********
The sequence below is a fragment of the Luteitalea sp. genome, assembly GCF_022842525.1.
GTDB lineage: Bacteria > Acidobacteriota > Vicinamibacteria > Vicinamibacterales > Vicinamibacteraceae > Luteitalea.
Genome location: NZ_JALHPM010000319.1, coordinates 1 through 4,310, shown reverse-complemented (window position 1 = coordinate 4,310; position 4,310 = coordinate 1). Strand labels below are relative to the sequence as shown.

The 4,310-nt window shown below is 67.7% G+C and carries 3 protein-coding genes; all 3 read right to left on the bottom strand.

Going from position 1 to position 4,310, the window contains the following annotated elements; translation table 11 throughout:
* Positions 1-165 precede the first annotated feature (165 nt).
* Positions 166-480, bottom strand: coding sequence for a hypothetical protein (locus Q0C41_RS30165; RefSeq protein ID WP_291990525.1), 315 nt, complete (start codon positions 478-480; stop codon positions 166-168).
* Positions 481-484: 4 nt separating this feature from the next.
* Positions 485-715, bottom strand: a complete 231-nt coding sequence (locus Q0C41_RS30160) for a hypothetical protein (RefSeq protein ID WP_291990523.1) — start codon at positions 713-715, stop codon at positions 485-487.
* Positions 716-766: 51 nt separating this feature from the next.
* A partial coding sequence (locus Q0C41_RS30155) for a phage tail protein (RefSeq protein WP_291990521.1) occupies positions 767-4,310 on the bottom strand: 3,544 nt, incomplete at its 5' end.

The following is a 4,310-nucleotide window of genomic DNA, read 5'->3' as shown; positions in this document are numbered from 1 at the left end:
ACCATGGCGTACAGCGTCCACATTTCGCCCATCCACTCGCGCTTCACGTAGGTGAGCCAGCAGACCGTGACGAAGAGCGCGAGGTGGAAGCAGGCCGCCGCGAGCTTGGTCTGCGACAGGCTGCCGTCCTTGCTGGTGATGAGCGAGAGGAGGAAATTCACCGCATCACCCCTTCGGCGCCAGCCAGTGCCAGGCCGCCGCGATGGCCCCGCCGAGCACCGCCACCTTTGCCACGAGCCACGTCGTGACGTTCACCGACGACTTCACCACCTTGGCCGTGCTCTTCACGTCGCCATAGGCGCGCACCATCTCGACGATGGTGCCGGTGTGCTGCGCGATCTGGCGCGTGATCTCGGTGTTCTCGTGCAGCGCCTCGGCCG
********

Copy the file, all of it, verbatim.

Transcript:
The sequence below is a fragment of the Luteitalea sp. genome, assembly GCF_022842525.1.
GTDB lineage: Bacteria > Acidobacteriota > Vicinamibacteria > Vicinamibacterales > Vicinamibacteraceae > Luteitalea.
Genome location: NZ_JALHPM010000319.1, coordinates 1 through 4,310, shown reverse-complemented (window position 1 = coordinate 4,310; position 4,310 = coordinate 1). Strand labels below are relative to the sequence as shown.

The 4,310-nt window shown below is 67.7% G+C and carries 3 protein-coding genes; all 3 read right to left on the bottom strand.

Going from position 1 to position 4,310, the window contains the following annotated elements; translation table 11 throughout:
* Positions 1-165 precede the first annotated feature (165 nt).
* Positions 166-480, bottom strand: coding sequence for a hypothetical protein (locus Q0C41_RS30165; RefSeq protein ID WP_291990525.1), 315 nt, complete (start codon positions 478-480; stop codon positions 166-168).
* Positions 481-484: 4 nt separating this feature from the next.
* Positions 485-715, bottom strand: a complete 231-nt coding sequence (locus Q0C41_RS30160) for a hypothetical protein (RefSeq protein ID WP_291990523.1) — start codon at positions 713-715, stop codon at positions 485-487.
* Positions 716-766: 51 nt separating this feature from the next.
* A partial coding sequence (locus Q0C41_RS30155) for a phage tail protein (RefSeq protein WP_291990521.1) occupies positions 767-4,310 on the bottom strand: 3,544 nt, incomplete at its 5' end.

The following is a 4,310-nucleotide window of genomic DNA, read 5'->3' as shown; positions in this document are numbered from 1 at the left end:
ACCATGGCGTACAGCGTCCACATTTCGCCCATCCACTCGCGCTTCACGTAGGTGAGCCAGCAGACCGTGACGAAGAGCGCGAGGTGGAAGCAGGCCGCCGCGAGCTTGGTCTGCGACAGGCTGCCGTCCTTGCTGGTGATGAGCGAGAGGAGGAAATTCACCGCATCACCCCTTCGGCGCCAGCCAGTGCCAGGCCGCCGCGATGGCCCCGCCGAGCACCGCCACCTTTGCCACGAGCCACGTCGTGACGTTCACCGACGACTTCACCACCTTGGCCGTGCTCTTCACGTCGCCATAGGCGCGCACCATCTCGACGATGGTGCCGGTGTGCTGCGCGATCTGGCGCGTGATCTCGGTGTTCTCGTGCAGCGCCTCGGCCG